Transcontinental A random map script for AOE3 by RF_Gandalf
Transcontinental is a new random map for Single-player or Multiplayer use. The map starts opponents on opposite shores of a continent, which you must cross to engage the enemy. The setup is a little like the old AOK map Scandinavia, except that the map is rectangular. The players occupy the more distant ends of the longer dimension, which is 2.4x the shorter dimension (and size varies, like the standard ES maps, by player number). This gives a lot longer distance to the enemy than on standard maps. Player starting positions will randomly vary among 4 starting quadrants, as the direction of the orientation of the rectangle can vary along 2 different axes. The map is significantly larger than the standard ES maps. For example, for 2 players the size is 400 tiles by 960 tiles (Carolina 316 tiles diameter), for 4 players the size is 529 tiles x 1270 tiles (Carolina 447 tiles diameter), for 6 players the size is 615 tiles x 1475 tiles (Carolina 525 tiles diameter), for 8 players the size is 669 tiles x 1606 tiles (Carolina 580 tiles diameter). Of course the difference in map area is more dramatic. Because of the size, players with slow computers or connection problems should attempt playing with larger player numbers at their own risk.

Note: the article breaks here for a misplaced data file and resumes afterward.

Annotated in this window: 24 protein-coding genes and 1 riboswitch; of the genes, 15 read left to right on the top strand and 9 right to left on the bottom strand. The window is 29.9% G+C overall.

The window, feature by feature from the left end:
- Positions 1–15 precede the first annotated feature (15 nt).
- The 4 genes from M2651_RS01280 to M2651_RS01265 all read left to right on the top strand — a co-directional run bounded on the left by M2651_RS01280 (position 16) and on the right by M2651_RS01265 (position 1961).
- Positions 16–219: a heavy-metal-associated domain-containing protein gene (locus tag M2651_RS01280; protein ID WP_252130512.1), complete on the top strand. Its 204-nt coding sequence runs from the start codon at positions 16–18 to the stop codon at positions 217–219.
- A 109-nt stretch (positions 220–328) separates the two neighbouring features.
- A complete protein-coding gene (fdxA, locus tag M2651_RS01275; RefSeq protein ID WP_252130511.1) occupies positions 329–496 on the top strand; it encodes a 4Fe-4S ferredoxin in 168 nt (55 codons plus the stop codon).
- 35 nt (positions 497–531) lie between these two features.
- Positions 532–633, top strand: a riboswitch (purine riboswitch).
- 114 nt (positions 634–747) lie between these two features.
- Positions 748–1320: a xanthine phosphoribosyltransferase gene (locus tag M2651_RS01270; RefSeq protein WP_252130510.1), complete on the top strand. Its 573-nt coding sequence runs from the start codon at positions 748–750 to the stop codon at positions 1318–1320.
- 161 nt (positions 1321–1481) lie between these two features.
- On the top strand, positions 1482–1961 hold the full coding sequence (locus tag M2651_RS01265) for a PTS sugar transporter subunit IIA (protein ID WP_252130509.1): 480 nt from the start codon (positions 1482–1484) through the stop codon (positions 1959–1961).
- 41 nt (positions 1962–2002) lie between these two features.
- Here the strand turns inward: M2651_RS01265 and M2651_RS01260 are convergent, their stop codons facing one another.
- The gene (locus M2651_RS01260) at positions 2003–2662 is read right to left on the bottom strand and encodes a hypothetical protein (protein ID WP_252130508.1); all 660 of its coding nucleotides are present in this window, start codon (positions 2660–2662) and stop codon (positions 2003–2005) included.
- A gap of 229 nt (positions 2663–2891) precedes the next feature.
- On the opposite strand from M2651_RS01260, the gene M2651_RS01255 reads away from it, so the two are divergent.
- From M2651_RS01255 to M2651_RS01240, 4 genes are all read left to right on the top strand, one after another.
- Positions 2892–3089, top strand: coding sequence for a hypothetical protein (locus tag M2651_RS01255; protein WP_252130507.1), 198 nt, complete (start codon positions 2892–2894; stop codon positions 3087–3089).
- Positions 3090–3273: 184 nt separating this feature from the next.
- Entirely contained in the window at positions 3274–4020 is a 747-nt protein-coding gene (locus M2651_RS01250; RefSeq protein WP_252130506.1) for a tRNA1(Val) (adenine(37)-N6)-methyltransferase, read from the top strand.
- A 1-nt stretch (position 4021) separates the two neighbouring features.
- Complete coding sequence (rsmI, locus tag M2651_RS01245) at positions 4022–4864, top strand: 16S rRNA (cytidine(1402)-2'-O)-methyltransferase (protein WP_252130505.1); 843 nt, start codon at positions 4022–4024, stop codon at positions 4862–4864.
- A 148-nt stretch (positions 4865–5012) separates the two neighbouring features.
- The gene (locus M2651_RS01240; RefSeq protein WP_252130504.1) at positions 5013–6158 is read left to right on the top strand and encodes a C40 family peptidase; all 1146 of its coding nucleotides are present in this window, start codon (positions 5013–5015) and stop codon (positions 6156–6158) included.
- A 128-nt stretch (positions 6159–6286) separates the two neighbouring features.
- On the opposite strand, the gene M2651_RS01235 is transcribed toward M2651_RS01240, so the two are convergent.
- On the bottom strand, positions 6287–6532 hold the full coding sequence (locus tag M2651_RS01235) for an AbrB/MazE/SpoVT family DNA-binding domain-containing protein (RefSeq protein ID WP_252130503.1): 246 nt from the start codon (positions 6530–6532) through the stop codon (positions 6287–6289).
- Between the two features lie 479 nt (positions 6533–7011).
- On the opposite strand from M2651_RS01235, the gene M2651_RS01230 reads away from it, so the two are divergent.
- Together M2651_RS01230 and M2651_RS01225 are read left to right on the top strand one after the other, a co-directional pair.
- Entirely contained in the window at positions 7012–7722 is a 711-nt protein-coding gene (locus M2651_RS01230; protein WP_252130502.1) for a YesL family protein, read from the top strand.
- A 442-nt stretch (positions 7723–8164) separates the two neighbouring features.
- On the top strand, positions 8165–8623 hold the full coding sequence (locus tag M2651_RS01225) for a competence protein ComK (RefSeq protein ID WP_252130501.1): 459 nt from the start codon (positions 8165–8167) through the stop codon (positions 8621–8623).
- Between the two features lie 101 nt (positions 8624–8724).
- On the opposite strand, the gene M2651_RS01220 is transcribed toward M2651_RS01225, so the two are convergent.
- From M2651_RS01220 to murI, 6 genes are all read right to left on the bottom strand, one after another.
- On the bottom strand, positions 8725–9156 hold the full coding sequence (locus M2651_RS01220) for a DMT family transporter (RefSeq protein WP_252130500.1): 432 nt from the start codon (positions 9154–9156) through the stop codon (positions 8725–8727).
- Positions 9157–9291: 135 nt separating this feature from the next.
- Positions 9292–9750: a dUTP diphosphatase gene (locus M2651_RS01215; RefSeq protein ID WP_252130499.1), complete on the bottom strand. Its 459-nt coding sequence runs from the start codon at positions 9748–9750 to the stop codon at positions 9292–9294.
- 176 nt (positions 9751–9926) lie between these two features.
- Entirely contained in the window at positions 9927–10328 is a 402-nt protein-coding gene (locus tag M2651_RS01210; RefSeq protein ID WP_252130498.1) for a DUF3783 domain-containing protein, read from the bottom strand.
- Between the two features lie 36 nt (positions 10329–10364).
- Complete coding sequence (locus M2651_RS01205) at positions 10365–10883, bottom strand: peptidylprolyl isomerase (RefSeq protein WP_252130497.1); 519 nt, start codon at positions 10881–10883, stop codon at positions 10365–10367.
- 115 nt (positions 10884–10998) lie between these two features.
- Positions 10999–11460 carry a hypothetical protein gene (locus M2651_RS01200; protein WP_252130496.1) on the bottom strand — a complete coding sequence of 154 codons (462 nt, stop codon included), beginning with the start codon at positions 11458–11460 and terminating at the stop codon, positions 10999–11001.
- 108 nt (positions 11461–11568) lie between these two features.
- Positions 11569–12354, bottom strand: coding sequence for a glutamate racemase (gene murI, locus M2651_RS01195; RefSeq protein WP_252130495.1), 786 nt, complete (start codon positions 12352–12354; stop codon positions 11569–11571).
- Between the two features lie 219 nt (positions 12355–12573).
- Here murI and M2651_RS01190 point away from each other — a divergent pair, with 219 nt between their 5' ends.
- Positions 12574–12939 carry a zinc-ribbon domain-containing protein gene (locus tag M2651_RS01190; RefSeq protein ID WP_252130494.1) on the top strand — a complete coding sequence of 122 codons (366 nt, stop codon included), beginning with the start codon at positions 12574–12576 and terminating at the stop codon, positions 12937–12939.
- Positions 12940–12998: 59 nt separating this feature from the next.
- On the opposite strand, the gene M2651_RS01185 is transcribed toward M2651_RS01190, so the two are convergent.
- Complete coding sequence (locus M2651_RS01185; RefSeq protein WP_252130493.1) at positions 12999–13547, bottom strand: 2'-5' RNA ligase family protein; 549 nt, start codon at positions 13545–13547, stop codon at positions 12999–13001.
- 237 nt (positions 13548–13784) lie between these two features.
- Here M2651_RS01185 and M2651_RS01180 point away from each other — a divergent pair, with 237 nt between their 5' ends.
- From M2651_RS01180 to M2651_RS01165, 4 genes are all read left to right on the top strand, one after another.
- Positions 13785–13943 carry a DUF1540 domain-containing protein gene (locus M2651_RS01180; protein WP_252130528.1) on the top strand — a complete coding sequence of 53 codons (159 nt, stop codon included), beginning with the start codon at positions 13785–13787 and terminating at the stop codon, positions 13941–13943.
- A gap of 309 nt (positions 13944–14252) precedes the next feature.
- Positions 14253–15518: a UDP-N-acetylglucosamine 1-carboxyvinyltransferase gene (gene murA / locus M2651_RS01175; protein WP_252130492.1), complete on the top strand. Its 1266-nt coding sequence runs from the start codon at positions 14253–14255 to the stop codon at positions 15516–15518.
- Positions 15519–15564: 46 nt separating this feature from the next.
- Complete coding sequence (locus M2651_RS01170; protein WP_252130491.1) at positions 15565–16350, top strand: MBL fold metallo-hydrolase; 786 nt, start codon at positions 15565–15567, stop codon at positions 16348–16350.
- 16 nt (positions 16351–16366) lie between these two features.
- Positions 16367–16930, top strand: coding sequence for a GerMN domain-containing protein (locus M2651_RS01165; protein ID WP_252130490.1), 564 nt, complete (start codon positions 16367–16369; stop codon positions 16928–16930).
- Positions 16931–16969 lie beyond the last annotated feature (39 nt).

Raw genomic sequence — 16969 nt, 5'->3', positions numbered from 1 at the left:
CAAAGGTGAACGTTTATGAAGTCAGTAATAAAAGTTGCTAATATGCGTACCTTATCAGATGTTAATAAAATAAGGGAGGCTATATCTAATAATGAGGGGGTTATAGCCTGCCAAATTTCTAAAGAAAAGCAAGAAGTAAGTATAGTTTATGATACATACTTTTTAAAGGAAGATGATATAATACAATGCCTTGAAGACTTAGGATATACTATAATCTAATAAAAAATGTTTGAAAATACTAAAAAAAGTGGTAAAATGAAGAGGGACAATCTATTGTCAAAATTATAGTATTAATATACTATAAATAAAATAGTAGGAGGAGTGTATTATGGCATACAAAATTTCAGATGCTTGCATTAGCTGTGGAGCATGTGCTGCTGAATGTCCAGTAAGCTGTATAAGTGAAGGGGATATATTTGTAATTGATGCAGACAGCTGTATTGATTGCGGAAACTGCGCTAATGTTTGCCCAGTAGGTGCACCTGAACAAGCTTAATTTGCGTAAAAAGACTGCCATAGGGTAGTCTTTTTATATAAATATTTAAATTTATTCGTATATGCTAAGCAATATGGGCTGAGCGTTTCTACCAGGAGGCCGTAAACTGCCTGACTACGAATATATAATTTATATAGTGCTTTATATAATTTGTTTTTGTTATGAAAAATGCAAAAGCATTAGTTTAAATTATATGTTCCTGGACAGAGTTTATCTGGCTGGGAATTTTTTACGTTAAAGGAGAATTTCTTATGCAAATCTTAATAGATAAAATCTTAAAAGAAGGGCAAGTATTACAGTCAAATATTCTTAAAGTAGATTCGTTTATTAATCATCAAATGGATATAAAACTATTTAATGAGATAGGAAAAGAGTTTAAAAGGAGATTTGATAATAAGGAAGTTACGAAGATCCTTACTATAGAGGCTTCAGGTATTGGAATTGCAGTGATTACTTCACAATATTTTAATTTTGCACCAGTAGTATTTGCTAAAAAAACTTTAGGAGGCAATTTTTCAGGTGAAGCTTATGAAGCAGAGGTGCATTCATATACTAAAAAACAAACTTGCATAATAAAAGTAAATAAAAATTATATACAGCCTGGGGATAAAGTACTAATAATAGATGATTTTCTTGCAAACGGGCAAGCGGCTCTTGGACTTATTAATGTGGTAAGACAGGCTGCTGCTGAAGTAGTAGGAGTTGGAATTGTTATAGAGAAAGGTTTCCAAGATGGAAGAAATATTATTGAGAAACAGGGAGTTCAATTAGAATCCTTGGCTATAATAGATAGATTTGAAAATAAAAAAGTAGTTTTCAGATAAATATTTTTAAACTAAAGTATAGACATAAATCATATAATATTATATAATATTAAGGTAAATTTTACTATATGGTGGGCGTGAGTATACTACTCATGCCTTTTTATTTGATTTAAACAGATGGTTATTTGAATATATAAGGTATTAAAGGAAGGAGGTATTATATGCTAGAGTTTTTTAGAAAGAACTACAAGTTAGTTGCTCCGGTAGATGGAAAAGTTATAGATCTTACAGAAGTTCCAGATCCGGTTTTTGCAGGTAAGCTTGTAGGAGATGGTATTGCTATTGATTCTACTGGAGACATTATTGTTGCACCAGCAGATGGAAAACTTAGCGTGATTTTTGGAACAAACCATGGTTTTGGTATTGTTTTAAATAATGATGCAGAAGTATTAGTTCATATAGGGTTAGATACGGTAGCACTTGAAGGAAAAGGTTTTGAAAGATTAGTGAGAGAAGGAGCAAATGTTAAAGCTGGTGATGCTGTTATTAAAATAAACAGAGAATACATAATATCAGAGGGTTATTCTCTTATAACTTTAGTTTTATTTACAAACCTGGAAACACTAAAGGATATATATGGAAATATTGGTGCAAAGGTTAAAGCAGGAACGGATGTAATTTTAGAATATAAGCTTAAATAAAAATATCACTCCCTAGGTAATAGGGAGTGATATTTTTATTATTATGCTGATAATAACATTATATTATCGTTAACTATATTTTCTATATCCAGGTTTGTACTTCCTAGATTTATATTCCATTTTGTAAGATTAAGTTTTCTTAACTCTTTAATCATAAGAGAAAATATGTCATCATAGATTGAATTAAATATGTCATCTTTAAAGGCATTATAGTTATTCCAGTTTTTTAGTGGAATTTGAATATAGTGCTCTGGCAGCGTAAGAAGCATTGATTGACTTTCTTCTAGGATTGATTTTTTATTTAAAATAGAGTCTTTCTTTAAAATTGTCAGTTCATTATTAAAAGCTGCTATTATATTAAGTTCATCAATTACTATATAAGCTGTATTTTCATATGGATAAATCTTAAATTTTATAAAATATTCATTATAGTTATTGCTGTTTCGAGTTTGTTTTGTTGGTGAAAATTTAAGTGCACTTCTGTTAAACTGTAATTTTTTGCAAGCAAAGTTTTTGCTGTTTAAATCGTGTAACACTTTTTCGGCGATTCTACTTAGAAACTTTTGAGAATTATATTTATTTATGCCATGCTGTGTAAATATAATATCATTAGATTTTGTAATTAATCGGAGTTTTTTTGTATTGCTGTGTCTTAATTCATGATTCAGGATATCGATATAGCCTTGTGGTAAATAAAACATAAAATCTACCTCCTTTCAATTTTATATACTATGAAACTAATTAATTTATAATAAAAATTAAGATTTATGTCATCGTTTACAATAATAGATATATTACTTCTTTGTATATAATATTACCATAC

The script includes a wide variety of randomly chosen terrain patterns possible (20 patterns total), each with fauna, treasures, and decorations to fit the theme. In crossing this 'continent' to attack the enemy, you can encounter a wide variety of different terrain features, including rivers, forests, lakes, ponds, cliffs, plains, deserts, jungles, valleys, mountains and ridges, which will vary from map to map (not all of these on the same map - it does not represent a real continent!). On this map there can be more variation in elevation than on the standard ES maps, and the above listed terrain features are not just included for appearance - their presence can influence gameplay by acting as natural barriers (but there is never a complete barrier to land passage across the map). The Native Americans also roughly fit the terrain patterns as well, with some 'artistic license' to give more options for NA combinations. There can be one or two types of natives per map, in varying number and location. There are always at least 2 NA villages, but there can be as many as 6 on a 2-player map or 12 on an 8 player map, partly depending on player number and partly on the pattern randomly selected. The NA villages can be placed one or two per player or at certain places along a map axis or per side of the map. This gives a great variety in possible map play and strategies. The native villages are placed roughly symmetrically for the purpose of fairness in gameplay. Trade Routes randomly vary between 10 different types of routes, each with a few possible patterns of Trade Post placement. Some examples: there can be a pair of long routes from shore-to-shore, there can be 1, 2 or 3 routes that travel from side-to-side, or a single loop which travels around the map. The food resources on each map can vary slightly. There are always 4-5 'herds' of some type per player - the numbers vary randomly but herds are placed at the same number per player, and types will vary per map theme. Most of the maps have sheep, cows or llamas (but not in the arctic or jungle). Most of the map patterns have some berries at the start area (plus extra on the tropical maps). All of the maps have some fish and whales in the neighboring sea (numbers vary a little and are also scaled per player), which provides a protected place for resource gathering (the enemy would have to send a villager the entire length of the map to put up a dock to get warships into the sea at the opposite end). Note that fish will appear in larger central lakes and in some of the central river patterns, though not in great numbers, and there are no fish in the smaller ponds. All maps have 2 silver mines per player near the start area (though the second is just out of the starting screen), with an additional few per player further off. Occasionally some of the distant mines will be gold mines rather than silver mines, which provide much more coin. Forests are placed fairly and are scaled better than on the new large ES maps, and all players have a few small clumps of trees near the start area to be sure initial wood access is equal. Treasues or nuggets are placed in increased numbers and are keyed to the map type or pattern - a total of 6 per player per map - 2 of the easy ones nearby, and 4 of increased difficulty further off. This map has an amazing number of randomly chosen variations possible - each of the 20 terrain patterns or 'skins' can have 2 lighting sets for a variety of appearances, at least 2 different patterns of fauna choices, and each has at least a few variants in the possible terrain features. Each map has the above-mentioned multiple variations in Native and Trade Route patterns, and the player starting positions vary. Other features that have been randomly varied include the number, size and shape and height of cliffs, the size, density and underbrush of forests, the size and number of lakes, forested hills or elevation, and many other features. In my testing this map produces extremely fair, balanced maps for 2 team play with a wide variety of possible strategies. Effective play involves scouting the various resources, Native types, Trade Routes, map terrain, and of course, the enemy. Being a much larger map, scouting is slower, and rushing is changed and delayed significantly, affecting gameplay and causing the need to consider new strategies. It is much easier to take to the water for fishing on this map due to the lessened effect of a rush and the safe haven noted above. On maps with increased numbers of NA villages, the opportunity to use larger numbers of native warriors is a lot of fun. I find that on larger maps like this, an effective cavalry strike force is more valuable than on smaller maps, and is helpful to respond to attacks in different locations. Some of the map variations allow for the possibility of a defensive stance, walling off choke points around cliffs or mountains or lakes, although the size of the map may make it difficult. Although this map was designed for 2-team play, you can attempt to play FFA. However, players in FFA are spaced randomly in an oval about the map, not lined up along the coasts as in 2-team play. Play FFA at your own risk, as there is the possiblility of unfair player placement or even dropped starting resources. To play this map, the two files (Transcontinental.xs and Transcontinental.xml) must be placed in the folder: My Documents\My Games\Age of Empires 3\RM. Please do not place them in the game's install folder - that will not work. When you start up a skirmish game in Single-player or Multiplayer, use the small blue 'Custom Map' button, which allows you to then select one of the random maps in that My Games folder from the drop-down window. The files will transfer in Multiplayer if your allies or opponents have not downloaded the files. Please do not edit the files or you will have compatability problems in Multiplayer. Special thanks to Felix Hermansson for demonstrating in his King of the Valley map a technique for making impassable mountains which I have expanded on for one of the terrain variations on my map. Feedback appreciated!